The key to a healthy work environment is effective communication. For a team to run smoothly, everyone should be up to date on important tasks and events and should clearly understand what their roles are. Whether you are running a business or starting an entry-level position, good communication is essential to any and every type of workplace. If you want to improve work quality and employee engagement, communication is one of the best (and least costly) ways to do just that. In order to build positive work relationships and increase overall morale and engagement in the workplace, these are helpful dos and don’ts for improving your communication skills.
Do: Have a strong communication plan.
Whether you are planning a meeting or wish to discuss something with your management team, have a clear message thought out beforehand. If you walk into a meeting without a plan, conversations tend to get derailed and important pieces of information are left behind. Be clear with your message, be concise and avoid jargon. Keep your topic of the discussion precise and be sure to have your research done beforehand.
Don’t: Depend on technology for communication.
With so many new advancements in technology, it seems like there’s a new communication tool popping up every single day. These tools we use (e-mail, Slack, texting, other workplace messengers, etc.) make communication easier than ever, but at the same time, they can also disconnect us. It can feel alienating if everyone is just messaging one another from their computers or phones. That is why face-to-face communication is vital to any work environment. There needs to be a balance. When you’re communicating with your team face-to-face, it not only allows you to gain a better understanding of who you work with and who they are personally, but it improves workplace quality and overall engagement for your staff.
Do: Understand your audience
When you speak face-to-face with your co-workers or employees, it also allows you to find out what methods work best when teaching them a new skill. Everyone learns differently and especially as a team leader, it’s important to understand that. You’re going to have employees who learn at different paces. Or you’re going to have employees who learn new tasks using visual examples or step-by-step directions. Take the time to get to know your team and be sure not to leave anyone out. Give people a purpose. When you trust employees with big roles, it can improve morale and increase engagement.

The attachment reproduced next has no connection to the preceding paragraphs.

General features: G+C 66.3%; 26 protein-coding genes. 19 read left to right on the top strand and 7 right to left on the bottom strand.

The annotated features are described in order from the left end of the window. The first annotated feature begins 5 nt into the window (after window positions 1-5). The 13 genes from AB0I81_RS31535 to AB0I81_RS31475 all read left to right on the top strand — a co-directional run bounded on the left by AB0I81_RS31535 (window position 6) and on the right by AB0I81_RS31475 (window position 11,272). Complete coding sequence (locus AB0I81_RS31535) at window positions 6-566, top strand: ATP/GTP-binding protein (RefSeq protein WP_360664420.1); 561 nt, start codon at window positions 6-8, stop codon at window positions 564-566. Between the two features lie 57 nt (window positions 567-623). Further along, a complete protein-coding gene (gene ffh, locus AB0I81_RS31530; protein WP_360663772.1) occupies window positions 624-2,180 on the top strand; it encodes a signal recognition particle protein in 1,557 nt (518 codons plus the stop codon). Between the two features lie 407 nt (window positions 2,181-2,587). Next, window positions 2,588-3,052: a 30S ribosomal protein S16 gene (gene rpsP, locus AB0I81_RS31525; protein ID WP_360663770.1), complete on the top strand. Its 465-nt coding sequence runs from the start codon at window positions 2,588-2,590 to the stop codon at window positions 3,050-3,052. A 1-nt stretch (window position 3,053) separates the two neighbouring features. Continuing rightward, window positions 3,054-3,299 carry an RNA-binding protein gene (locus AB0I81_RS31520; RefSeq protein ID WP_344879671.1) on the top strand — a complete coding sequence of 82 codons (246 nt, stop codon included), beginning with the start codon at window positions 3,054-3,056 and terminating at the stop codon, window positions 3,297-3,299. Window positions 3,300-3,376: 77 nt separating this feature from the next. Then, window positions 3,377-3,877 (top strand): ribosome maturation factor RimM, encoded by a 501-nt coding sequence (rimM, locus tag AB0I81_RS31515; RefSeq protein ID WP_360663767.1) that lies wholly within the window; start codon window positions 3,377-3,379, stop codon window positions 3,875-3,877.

Don’t: Use negative body language
People can say a lot without saying anything at all. Before humans even developed language, we used actions to describe how we felt or what we were doing. Think carefully about your posture and what you’re doing with your body right now. As an example, if you’re currently hunched over or standing with your arms crossed or legs crossed, it shows that you’re making your body smaller which shows a lack of confidence or openness about yourself. When you’re more ‘open’ with your body language, you can exude more confidence and a willingness to be more open and approachable.
Do: Be consistent
It can be difficult to build relationships in the workplace if you’re inconsistent every day. If one day you’re coming into work happy and motivated and the next day you’re disconnected and closed off, it’s going to make communication more difficult for you. Everyone has something going on in their lives that causes them stress; that’s just the world we live in now. However, at work, it’s important to set clear boundaries between your work life and your personal life. Do not let your personal matters affect your work life. If there is something emotionally or physically major that is affecting your work, take some time off work to recharge. But if it’s one of life’s smaller inconveniences, leave that stress at the door before walking into work.